Copyright: ryujikawano/ 123RF Stock Photo
We are all involved in the bullying problem to some degree
We rarely think about ourselves as having anything to do with bullying, especially as adults. We think it happens to someone else. But the reality is that we are all involved in the bullying problem to some degree, some of us more than others.
Children don’t necessarily evaluate or differentiate when they see their parents engaging in gossip (“Did you hear that so-and-so’s son got arrested? I always knew he was trouble …”), exclusionary behavior (leaving out a neighbor or cousin from a party), name-calling (even privately, it’s never okay to use racist, sexist, homophobic, or similar hateful remarks; children pick up on this remarkably well), or bullying that takes the form of yelling at a customer service person or telemarketer. All they see is that their parents do it, so it must be acceptable for them to do it. Whereas parents may do it only privately, kids will take it to school, camp, sports, and elsewhere.
We tend to think of bullying as a childhood problem only, but it definitely isn’t. Maybe we stop naming it properly, but adults instigate and experience bullying frequently. The questionnaire is often an eye-opener for parents, who tell me they didn’t realize how much bullying they still see as and participate in as adults. The coworker gossip can feel just as exclusionary as the gossip in the middle school cafeteria; the nasty boss can make you feel as lousy as the schoolyard bully did. And the bystander instinct doesn’t change much either: We may witness bullying as adults and do very little about it because we don’t want to become the next target.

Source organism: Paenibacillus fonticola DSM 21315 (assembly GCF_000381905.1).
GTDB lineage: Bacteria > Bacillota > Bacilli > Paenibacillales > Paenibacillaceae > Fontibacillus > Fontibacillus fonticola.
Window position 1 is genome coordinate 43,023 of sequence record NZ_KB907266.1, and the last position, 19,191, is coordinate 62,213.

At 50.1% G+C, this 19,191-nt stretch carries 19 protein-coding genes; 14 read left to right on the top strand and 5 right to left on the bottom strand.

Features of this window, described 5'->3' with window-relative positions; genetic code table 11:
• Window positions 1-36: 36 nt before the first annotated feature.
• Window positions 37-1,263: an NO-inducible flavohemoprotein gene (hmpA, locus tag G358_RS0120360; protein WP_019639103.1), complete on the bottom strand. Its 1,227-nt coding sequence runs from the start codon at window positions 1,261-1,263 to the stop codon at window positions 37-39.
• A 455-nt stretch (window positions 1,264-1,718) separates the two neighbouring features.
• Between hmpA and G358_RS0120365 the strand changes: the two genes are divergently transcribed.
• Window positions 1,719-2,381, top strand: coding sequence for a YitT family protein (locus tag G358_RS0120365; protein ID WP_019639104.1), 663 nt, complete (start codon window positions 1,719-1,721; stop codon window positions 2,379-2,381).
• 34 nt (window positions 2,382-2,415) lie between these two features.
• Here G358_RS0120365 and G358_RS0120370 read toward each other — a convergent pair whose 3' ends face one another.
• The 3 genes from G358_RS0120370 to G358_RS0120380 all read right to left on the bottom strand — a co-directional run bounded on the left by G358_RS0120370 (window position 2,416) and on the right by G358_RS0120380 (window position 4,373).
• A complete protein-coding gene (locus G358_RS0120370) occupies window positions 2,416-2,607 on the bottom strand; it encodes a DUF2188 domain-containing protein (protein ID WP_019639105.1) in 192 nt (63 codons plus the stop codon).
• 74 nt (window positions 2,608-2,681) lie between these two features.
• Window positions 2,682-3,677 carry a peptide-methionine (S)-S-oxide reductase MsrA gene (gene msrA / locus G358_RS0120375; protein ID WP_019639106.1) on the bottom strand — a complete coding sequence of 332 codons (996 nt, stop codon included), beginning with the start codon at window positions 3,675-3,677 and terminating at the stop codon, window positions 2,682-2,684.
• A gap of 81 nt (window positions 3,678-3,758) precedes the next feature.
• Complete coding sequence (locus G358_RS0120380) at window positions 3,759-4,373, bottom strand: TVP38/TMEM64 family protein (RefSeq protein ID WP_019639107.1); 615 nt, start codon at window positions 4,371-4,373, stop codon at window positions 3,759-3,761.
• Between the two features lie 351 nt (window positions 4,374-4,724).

That was a tense spot for several of us in line at a coffee shop
Recently, a man insulted and screamed at a young lady behind the counter until she was in tears. It was ridiculous. It was bullying. And it would have been downright dangerous for any of us to try to stop him at that moment. My mind raced—”What do I do?” Someone called over a manager, who asked the man to leave, and as soon as he left, the rest of us in line comforted the young lady, telling her that she handled herself beautifully and that the man was way out of line.
That’s the best you can do sometimes—the goal isn’t always to be a hero and jump in front of bullets to save strangers. None of us knew if that man was on drugs, or carrying a weapon, and as much as we all wanted to get that poor woman out of his path of fury, we were too afraid of riling him up further and having him turn on us. So the goal was to minimize the damage afterward, showing the young woman that we all knew his actions were uncalled for and making sure that she was okay; letting her know that even though she felt isolated while that was going on, we were all on her side. This is an awful lot like what our children need from their peers, too.
Some of the worst bullies of our youth have ended up in jail or in minimum-wage jobs . . . while others are now the heads of giant corporations. Did they suddenly grow empathy after school ended? Probably not.
So it’s a good idea to think about our own bullying experiences, both from our youth and in the present day, to give ourselves a point of comparison.
One of the most important things to note is what role we play in our adult lives:
Are you usually the target, the bully, or the bystander? If you’re playing the target role in adulthood, it’s not surprising that your child is, too. Maybe the two of you will learn to break free from that role together!
If you or your spouse play the bully role, that’s equally problematic. Parents who bully—even without meaning to—tend to have children who either bully or become targets.